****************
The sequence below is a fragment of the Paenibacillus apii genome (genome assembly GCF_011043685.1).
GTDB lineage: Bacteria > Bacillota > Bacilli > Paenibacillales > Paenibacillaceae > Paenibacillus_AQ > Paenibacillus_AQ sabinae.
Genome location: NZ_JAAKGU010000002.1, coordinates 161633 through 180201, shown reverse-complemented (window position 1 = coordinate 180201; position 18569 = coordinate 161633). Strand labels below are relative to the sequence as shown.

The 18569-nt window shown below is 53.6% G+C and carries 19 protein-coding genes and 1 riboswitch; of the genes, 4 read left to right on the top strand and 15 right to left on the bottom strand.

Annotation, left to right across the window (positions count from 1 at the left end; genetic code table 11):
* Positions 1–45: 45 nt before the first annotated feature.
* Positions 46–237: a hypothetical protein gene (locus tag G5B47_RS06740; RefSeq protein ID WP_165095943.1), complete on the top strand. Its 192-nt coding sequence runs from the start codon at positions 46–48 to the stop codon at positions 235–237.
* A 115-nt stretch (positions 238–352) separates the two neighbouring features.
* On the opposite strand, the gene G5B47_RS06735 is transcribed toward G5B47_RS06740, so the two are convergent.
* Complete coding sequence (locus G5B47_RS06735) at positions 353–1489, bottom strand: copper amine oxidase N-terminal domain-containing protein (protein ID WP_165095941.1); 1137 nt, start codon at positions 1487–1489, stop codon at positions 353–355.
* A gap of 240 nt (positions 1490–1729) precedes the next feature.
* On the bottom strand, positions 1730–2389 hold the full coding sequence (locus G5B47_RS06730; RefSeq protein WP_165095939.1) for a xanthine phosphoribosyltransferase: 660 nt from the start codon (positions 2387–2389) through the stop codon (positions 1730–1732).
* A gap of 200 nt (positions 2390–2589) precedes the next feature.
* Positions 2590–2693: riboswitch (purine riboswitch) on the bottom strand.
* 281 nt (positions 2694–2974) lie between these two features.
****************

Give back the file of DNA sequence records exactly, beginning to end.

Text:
The sequence below is a fragment of the Paenibacillus apii genome (genome assembly GCF_011043685.1).
GTDB lineage: Bacteria > Bacillota > Bacilli > Paenibacillales > Paenibacillaceae > Paenibacillus_AQ > Paenibacillus_AQ sabinae.
Genome location: NZ_JAAKGU010000002.1, coordinates 161633 through 180201, shown reverse-complemented (window position 1 = coordinate 180201; position 18569 = coordinate 161633). Strand labels below are relative to the sequence as shown.

The 18569-nt window shown below is 53.6% G+C and carries 19 protein-coding genes and 1 riboswitch; of the genes, 4 read left to right on the top strand and 15 right to left on the bottom strand.

Annotation, left to right across the window (positions count from 1 at the left end; genetic code table 11):
* Positions 1–45: 45 nt before the first annotated feature.
* Positions 46–237: a hypothetical protein gene (locus tag G5B47_RS06740; RefSeq protein ID WP_165095943.1), complete on the top strand. Its 192-nt coding sequence runs from the start codon at positions 46–48 to the stop codon at positions 235–237.
* A 115-nt stretch (positions 238–352) separates the two neighbouring features.
* On the opposite strand, the gene G5B47_RS06735 is transcribed toward G5B47_RS06740, so the two are convergent.
* Complete coding sequence (locus G5B47_RS06735) at positions 353–1489, bottom strand: copper amine oxidase N-terminal domain-containing protein (protein ID WP_165095941.1); 1137 nt, start codon at positions 1487–1489, stop codon at positions 353–355.
* A gap of 240 nt (positions 1490–1729) precedes the next feature.
* On the bottom strand, positions 1730–2389 hold the full coding sequence (locus G5B47_RS06730; RefSeq protein WP_165095939.1) for a xanthine phosphoribosyltransferase: 660 nt from the start codon (positions 2387–2389) through the stop codon (positions 1730–1732).
* A gap of 200 nt (positions 2390–2589) precedes the next feature.
* Positions 2590–2693: riboswitch (purine riboswitch) on the bottom strand.
* 281 nt (positions 2694–2974) lie between these two features.